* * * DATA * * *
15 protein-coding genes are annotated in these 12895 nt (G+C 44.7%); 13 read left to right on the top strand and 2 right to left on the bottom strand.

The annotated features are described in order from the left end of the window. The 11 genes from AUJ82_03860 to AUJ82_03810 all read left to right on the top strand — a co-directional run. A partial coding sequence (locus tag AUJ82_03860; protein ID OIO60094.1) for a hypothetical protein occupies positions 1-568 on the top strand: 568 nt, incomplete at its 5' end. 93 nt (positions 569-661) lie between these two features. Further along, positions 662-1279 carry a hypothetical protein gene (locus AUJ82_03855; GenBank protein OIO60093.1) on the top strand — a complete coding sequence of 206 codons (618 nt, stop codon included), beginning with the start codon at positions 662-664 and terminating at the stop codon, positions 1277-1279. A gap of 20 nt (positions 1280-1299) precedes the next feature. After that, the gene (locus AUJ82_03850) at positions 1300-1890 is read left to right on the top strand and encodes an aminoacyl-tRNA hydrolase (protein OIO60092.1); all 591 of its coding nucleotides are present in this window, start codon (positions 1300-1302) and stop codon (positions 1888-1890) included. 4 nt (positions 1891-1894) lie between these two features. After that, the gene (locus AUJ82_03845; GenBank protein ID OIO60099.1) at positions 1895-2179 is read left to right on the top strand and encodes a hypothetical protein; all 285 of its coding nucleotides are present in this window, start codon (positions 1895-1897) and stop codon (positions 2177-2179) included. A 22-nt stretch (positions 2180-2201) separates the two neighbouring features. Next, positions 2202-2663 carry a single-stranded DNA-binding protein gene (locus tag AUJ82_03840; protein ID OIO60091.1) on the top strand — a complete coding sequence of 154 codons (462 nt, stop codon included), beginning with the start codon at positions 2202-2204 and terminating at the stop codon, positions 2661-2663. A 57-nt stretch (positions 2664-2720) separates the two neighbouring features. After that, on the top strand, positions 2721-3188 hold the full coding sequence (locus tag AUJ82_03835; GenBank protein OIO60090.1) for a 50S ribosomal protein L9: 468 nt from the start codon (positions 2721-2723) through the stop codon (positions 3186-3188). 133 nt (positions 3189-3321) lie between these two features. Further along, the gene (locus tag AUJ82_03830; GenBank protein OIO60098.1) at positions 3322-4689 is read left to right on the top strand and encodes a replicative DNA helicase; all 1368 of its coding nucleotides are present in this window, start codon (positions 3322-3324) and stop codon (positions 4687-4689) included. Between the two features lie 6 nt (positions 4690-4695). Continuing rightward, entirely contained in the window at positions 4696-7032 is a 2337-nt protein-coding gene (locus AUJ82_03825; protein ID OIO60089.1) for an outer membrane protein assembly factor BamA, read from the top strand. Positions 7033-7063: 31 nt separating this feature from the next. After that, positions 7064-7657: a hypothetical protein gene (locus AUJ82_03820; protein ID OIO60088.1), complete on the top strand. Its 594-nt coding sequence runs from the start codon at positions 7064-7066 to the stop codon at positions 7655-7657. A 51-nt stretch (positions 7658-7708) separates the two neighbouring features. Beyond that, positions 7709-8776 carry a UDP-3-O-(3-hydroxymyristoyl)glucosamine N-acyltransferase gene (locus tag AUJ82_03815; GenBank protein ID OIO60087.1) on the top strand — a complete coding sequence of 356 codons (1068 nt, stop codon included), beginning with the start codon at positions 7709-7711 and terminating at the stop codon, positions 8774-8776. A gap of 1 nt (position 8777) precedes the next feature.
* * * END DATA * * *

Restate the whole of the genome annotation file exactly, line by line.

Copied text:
15 protein-coding genes are annotated in these 12895 nt (G+C 44.7%); 13 read left to right on the top strand and 2 right to left on the bottom strand.

The annotated features are described in order from the left end of the window. The 11 genes from AUJ82_03860 to AUJ82_03810 all read left to right on the top strand — a co-directional run. A partial coding sequence (locus tag AUJ82_03860; protein ID OIO60094.1) for a hypothetical protein occupies positions 1-568 on the top strand: 568 nt, incomplete at its 5' end. 93 nt (positions 569-661) lie between these two features. Further along, positions 662-1279 carry a hypothetical protein gene (locus AUJ82_03855; GenBank protein OIO60093.1) on the top strand — a complete coding sequence of 206 codons (618 nt, stop codon included), beginning with the start codon at positions 662-664 and terminating at the stop codon, positions 1277-1279. A gap of 20 nt (positions 1280-1299) precedes the next feature. After that, the gene (locus AUJ82_03850) at positions 1300-1890 is read left to right on the top strand and encodes an aminoacyl-tRNA hydrolase (protein OIO60092.1); all 591 of its coding nucleotides are present in this window, start codon (positions 1300-1302) and stop codon (positions 1888-1890) included. 4 nt (positions 1891-1894) lie between these two features. After that, the gene (locus AUJ82_03845; GenBank protein ID OIO60099.1) at positions 1895-2179 is read left to right on the top strand and encodes a hypothetical protein; all 285 of its coding nucleotides are present in this window, start codon (positions 1895-1897) and stop codon (positions 2177-2179) included. A 22-nt stretch (positions 2180-2201) separates the two neighbouring features. Next, positions 2202-2663 carry a single-stranded DNA-binding protein gene (locus tag AUJ82_03840; protein ID OIO60091.1) on the top strand — a complete coding sequence of 154 codons (462 nt, stop codon included), beginning with the start codon at positions 2202-2204 and terminating at the stop codon, positions 2661-2663. A 57-nt stretch (positions 2664-2720) separates the two neighbouring features. After that, on the top strand, positions 2721-3188 hold the full coding sequence (locus tag AUJ82_03835; GenBank protein OIO60090.1) for a 50S ribosomal protein L9: 468 nt from the start codon (positions 2721-2723) through the stop codon (positions 3186-3188). 133 nt (positions 3189-3321) lie between these two features. Further along, the gene (locus tag AUJ82_03830; GenBank protein OIO60098.1) at positions 3322-4689 is read left to right on the top strand and encodes a replicative DNA helicase; all 1368 of its coding nucleotides are present in this window, start codon (positions 3322-3324) and stop codon (positions 4687-4689) included. Between the two features lie 6 nt (positions 4690-4695). Continuing rightward, entirely contained in the window at positions 4696-7032 is a 2337-nt protein-coding gene (locus AUJ82_03825; protein ID OIO60089.1) for an outer membrane protein assembly factor BamA, read from the top strand. Positions 7033-7063: 31 nt separating this feature from the next. After that, positions 7064-7657: a hypothetical protein gene (locus AUJ82_03820; protein ID OIO60088.1), complete on the top strand. Its 594-nt coding sequence runs from the start codon at positions 7064-7066 to the stop codon at positions 7655-7657. A 51-nt stretch (positions 7658-7708) separates the two neighbouring features. Beyond that, positions 7709-8776 carry a UDP-3-O-(3-hydroxymyristoyl)glucosamine N-acyltransferase gene (locus tag AUJ82_03815; GenBank protein ID OIO60087.1) on the top strand — a complete coding sequence of 356 codons (1068 nt, stop codon included), beginning with the start codon at positions 7709-7711 and terminating at the stop codon, positions 8774-8776. A gap of 1 nt (position 8777) precedes the next feature.